Seeing Trump getting elected in the States felt like a rallying cry to try to bring my actions into closer alignment with my values and beliefs. Over the past year or so we’ve been making big and small tweaks to reduce our waste as a family. So far we’ve:
- use cloth nappies for Peter
- replaced dish sponges, cleaning cloths, and kitchen roll with old muslins and flannels
- have our milk and OJ delivered in returnable glass bottles
- always keep my reusable bags, water bottle, and coffee cup with me
- use reusable baking tray liners instead of parchment paper
- switched to cloth menstrual pads
- I make my own almond milk
- replaced out hand soap and body wash with bar soap
- switched to solid deodorant from Lush
- collect food scraps in the freezer to make stock (we’d love to compost but don’t really have space but I have just read about Share My Waste so I’ll be looking into that)
- buying secondhand, which I’ve always been into, but it feels even more important with baby things which they use for so little time
- switching to bamboo toothbrushes (although we’ve had some problems with ours so we’re still looking for a brand that works for us. I’m planning to try these next time we need new ones).
- trying to buy loose produce rather than anything packaged in plastic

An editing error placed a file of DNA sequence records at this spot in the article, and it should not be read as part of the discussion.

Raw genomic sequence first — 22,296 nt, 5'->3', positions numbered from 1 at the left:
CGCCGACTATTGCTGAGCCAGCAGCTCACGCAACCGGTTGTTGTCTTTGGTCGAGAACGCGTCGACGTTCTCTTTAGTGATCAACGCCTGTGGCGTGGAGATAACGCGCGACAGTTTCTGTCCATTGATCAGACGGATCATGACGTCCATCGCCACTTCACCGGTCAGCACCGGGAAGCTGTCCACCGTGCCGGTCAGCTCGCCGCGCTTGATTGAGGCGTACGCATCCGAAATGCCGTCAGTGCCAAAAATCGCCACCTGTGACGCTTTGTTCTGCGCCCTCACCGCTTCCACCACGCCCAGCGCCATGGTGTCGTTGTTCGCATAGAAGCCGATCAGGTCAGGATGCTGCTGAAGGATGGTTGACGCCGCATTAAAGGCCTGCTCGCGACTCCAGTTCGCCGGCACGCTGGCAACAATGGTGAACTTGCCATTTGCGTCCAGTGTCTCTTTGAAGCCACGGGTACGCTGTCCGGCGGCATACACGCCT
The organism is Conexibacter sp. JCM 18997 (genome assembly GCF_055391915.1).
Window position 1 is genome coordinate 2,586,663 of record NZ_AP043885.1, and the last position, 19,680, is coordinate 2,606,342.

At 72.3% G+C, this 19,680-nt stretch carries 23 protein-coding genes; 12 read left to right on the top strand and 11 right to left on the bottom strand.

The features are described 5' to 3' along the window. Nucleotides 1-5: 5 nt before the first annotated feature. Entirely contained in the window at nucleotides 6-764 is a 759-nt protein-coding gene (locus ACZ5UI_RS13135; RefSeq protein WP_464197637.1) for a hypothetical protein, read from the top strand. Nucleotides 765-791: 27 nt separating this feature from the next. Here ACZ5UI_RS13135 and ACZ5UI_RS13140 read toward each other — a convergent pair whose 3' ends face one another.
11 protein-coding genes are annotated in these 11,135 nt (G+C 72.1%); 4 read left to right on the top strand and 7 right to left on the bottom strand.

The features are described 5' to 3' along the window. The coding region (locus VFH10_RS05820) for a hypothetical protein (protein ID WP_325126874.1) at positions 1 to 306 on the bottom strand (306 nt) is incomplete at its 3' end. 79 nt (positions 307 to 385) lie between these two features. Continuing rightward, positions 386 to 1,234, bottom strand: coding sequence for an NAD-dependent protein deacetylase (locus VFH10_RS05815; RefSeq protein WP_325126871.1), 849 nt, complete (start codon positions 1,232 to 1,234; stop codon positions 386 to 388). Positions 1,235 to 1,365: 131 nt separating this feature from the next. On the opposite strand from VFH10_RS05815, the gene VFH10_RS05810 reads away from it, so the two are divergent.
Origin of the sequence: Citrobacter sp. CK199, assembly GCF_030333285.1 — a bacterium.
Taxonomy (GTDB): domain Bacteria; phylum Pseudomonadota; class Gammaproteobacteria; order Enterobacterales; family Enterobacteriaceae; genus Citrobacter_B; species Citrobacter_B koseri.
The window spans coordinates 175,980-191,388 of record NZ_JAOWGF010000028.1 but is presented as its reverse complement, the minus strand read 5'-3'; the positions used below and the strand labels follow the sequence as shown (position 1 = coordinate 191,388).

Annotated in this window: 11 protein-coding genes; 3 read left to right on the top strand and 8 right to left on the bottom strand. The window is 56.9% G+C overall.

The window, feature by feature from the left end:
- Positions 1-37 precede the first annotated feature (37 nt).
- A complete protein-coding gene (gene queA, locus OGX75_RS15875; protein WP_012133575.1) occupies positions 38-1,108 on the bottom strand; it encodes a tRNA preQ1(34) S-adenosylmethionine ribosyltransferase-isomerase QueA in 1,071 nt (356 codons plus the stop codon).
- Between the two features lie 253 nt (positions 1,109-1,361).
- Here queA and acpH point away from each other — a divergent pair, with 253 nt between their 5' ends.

It’s easy to feel impotent in the face of major issues like climate change and environmental devastation but every little thing really does add up. Cloth nappying alone keeps hundreds and hundreds, if not thousands, of disposable nappies out of landfills.
Ultimately, it will take large corporations shifting their practices and government putting better legislation in place to see major changes happen as a society. But the pressure has to come from us. We have to be the change.
I’m part of the Journey to Zero Waste in the UK group which is full of inspiring ideas and has also taught me a lot about how often the choice that seems eco-friendly, still has a major carbon footprint. For example, you need to use a cotton bag 300 times for it to have a smaller footprint than a plastic bag. Ultimately cotton is a renewable resource and plastic isn’t but these issues aren’t cut and dry. We have to do the research for ourselves and make the decisions that feel right for us. The most important thing is reducing our consumption across the board and learning to reuse what we already have.
I recently put my trainers through the wash, polished all of my boots, and now I just have to get one pair resoled and it will be like having nearly new shoes at very little cost. Capitalism encourages excessive consumerism and most of us have gotten used to it being easier (and often cheaper!) to replace what we have rather than fixing it. But there’s a hidden cost and much of that cost will fall on Peter’s generation. I don’t think it’s fair to criticize the poor environmental choices governments are making unless we’re willing to make some of these changes ourselves. I also realize that there’s privilege inherent in being able to make those choices but for those of us who have that privilege, let’s do what we can.
I think the next little shift we make will be making some bees wax cloths as we’ve just run out of cling film.
Do you have any tips for things we could try to move towards making less waste?